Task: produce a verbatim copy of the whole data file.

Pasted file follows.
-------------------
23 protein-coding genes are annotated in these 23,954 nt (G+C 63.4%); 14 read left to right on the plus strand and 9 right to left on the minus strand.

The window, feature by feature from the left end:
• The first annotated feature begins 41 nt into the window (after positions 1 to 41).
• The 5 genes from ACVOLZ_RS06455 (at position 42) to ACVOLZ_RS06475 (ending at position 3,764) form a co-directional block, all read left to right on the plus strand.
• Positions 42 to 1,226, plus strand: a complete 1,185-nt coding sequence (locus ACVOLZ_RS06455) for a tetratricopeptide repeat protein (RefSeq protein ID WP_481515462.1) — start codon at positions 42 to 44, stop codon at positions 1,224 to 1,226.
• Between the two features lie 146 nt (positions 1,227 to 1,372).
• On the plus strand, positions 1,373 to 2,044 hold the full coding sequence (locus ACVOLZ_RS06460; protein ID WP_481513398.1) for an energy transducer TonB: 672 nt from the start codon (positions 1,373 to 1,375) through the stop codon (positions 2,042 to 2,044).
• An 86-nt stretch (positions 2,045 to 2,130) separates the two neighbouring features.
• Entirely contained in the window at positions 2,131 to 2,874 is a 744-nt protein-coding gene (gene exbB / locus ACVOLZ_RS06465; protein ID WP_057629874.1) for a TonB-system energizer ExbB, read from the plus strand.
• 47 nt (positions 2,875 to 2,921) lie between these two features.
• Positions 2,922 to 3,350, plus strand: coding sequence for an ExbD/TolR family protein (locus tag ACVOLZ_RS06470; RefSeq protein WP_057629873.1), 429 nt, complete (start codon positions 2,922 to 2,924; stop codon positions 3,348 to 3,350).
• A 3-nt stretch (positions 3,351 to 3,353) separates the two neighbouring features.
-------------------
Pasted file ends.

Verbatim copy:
23 protein-coding genes are annotated in these 23,954 nt (G+C 63.4%); 14 read left to right on the plus strand and 9 right to left on the minus strand.

The window, feature by feature from the left end:
• The first annotated feature begins 41 nt into the window (after positions 1 to 41).
• The 5 genes from ACVOLZ_RS06455 (at position 42) to ACVOLZ_RS06475 (ending at position 3,764) form a co-directional block, all read left to right on the plus strand.
• Positions 42 to 1,226, plus strand: a complete 1,185-nt coding sequence (locus ACVOLZ_RS06455) for a tetratricopeptide repeat protein (RefSeq protein ID WP_481515462.1) — start codon at positions 42 to 44, stop codon at positions 1,224 to 1,226.
• Between the two features lie 146 nt (positions 1,227 to 1,372).
• On the plus strand, positions 1,373 to 2,044 hold the full coding sequence (locus ACVOLZ_RS06460; protein ID WP_481513398.1) for an energy transducer TonB: 672 nt from the start codon (positions 1,373 to 1,375) through the stop codon (positions 2,042 to 2,044).
• An 86-nt stretch (positions 2,045 to 2,130) separates the two neighbouring features.
• Entirely contained in the window at positions 2,131 to 2,874 is a 744-nt protein-coding gene (gene exbB / locus ACVOLZ_RS06465; protein ID WP_057629874.1) for a TonB-system energizer ExbB, read from the plus strand.
• 47 nt (positions 2,875 to 2,921) lie between these two features.
• Positions 2,922 to 3,350, plus strand: coding sequence for an ExbD/TolR family protein (locus tag ACVOLZ_RS06470; RefSeq protein WP_057629873.1), 429 nt, complete (start codon positions 2,922 to 2,924; stop codon positions 3,348 to 3,350).
• A 3-nt stretch (positions 3,351 to 3,353) separates the two neighbouring features.